Population studies have shown an association between diabetic nephropathy (DN) and insertion/deletion (I/D) polymorphism of the angiotensin-converting enzyme (ACE) gene (ACE in humans, Ace in mice). The aim was to evaluate the modulation of Ace copies number and diabetes mellitus (DM) on renal RAS and correlate it with indicators of kidney function. Increased number of copies of the Ace gene, associated with DM, induces renal dysfunction. The susceptibility to the development of DN in 3 copies of animals is associated with an imbalance in activity of RAS enzymes leading to increased synthesis of Ang II and Ang-(1-7). Increased concentration of renal Ang-(1-7) appears to potentiate the deleterious effects triggered by Ang II on kidney structure and function. Results also show increased bradykinin concentration in 3 copies diabetic group. Taken together, results indicate that the deleterious effects described in 3 copies diabetic group are, at least in part, due to a combination of factors not usually described in the literature. Thus, the data presented here show up innovative and contribute to understanding the complex mechanisms involved in the development of DN, in order to optimize the treatment of patients with this complication.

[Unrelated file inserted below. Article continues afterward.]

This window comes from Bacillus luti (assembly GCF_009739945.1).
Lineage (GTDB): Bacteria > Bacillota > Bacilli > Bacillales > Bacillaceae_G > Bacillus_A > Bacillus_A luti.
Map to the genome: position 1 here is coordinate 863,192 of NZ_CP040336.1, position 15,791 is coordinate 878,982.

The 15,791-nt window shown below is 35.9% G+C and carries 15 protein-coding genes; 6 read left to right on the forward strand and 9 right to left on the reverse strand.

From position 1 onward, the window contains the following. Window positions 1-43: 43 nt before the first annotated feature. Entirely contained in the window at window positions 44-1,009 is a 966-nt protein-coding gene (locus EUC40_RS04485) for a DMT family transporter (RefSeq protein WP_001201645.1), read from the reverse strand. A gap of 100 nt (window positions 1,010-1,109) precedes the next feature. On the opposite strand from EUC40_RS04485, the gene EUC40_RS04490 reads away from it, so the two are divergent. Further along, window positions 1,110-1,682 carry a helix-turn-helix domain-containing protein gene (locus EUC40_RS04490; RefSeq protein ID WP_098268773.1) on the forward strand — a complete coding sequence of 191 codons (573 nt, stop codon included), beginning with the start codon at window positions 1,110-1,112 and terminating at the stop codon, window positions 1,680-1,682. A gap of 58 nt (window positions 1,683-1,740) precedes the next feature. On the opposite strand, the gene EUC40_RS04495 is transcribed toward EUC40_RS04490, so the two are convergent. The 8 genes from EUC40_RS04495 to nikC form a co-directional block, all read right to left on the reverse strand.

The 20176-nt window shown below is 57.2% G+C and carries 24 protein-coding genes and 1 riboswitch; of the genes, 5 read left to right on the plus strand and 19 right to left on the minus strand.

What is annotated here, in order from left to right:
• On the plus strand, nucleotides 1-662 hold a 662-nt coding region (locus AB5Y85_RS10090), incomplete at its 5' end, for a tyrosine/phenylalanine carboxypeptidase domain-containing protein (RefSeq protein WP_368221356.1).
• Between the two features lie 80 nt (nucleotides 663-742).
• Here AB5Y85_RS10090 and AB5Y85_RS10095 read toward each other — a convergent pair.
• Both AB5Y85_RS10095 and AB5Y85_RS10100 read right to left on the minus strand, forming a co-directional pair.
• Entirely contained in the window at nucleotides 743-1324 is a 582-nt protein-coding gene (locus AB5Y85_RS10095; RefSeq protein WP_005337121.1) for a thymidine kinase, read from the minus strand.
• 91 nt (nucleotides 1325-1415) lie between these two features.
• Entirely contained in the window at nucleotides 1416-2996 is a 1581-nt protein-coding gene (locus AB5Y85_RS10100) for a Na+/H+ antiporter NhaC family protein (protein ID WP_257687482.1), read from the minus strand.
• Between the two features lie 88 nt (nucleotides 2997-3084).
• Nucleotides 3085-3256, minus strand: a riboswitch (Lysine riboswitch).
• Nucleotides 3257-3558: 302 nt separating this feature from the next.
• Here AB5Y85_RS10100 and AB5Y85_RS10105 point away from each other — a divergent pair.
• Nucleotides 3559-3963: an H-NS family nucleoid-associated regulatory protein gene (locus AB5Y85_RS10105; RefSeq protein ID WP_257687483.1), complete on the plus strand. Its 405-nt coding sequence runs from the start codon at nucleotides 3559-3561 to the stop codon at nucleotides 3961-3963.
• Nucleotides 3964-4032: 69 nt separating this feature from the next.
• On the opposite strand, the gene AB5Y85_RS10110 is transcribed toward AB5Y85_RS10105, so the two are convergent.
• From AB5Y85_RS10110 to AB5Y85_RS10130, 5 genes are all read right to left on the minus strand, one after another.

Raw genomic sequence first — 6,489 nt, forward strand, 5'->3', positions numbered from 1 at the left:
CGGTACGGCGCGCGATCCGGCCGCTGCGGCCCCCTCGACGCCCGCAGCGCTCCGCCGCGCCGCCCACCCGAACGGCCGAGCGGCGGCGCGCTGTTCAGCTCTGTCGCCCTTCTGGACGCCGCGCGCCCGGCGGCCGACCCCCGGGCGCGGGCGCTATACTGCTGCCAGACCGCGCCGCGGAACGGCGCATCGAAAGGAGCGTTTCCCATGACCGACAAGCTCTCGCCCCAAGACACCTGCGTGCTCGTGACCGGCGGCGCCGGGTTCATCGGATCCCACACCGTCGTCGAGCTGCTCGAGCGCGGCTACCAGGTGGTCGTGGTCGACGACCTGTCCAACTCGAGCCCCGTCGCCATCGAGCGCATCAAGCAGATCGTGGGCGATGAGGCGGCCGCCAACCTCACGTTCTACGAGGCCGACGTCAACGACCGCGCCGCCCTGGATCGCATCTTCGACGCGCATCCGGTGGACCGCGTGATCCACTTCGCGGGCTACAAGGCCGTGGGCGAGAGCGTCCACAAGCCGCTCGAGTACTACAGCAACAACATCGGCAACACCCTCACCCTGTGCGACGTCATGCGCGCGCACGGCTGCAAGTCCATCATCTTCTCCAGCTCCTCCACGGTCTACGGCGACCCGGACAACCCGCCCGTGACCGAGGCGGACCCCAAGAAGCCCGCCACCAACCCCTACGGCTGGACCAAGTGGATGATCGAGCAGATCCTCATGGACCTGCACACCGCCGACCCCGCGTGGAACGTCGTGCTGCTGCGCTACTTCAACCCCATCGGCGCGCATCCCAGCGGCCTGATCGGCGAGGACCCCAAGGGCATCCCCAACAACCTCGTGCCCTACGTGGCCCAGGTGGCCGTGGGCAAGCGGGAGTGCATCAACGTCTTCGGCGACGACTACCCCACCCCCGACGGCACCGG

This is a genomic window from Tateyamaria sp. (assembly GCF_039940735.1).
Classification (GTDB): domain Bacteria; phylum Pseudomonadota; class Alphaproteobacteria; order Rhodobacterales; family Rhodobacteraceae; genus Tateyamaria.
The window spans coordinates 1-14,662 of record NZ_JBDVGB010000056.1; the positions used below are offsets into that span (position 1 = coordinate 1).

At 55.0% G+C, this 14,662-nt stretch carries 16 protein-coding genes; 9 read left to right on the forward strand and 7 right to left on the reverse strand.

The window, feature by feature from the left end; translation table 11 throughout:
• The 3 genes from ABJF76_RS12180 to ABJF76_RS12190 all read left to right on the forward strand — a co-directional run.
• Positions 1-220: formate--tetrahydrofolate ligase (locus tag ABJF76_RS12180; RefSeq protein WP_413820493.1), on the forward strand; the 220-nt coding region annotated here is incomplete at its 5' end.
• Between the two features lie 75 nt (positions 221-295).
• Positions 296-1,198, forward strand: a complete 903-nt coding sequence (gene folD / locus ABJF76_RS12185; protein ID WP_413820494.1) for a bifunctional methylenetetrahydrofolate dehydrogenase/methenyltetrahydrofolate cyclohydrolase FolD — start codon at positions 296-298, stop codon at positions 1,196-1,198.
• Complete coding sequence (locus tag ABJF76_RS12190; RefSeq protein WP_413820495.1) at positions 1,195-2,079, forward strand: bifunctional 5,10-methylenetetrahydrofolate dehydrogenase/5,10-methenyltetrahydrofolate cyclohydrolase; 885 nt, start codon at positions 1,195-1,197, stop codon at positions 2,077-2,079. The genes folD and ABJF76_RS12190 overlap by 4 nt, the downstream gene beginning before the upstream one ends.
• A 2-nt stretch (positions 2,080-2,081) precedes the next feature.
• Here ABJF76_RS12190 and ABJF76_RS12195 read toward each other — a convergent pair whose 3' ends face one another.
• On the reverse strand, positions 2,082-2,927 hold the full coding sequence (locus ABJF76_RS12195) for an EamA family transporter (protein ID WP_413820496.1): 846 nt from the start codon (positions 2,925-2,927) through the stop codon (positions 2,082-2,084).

Bertoncello, N., Moreira, R. P., Arita, D. Y., Aragão, D. S., Watanabe, I. K. M., Dantas, P. S., … Casarini, D. E. (2015). Diabetic nephropathy induced by increased ace gene dosage is associated with high renal levels of angiotensin (1-7) and bradykinin. Journal of Diabetes Research, 2015. https://doi.org/10.1155/2015/674047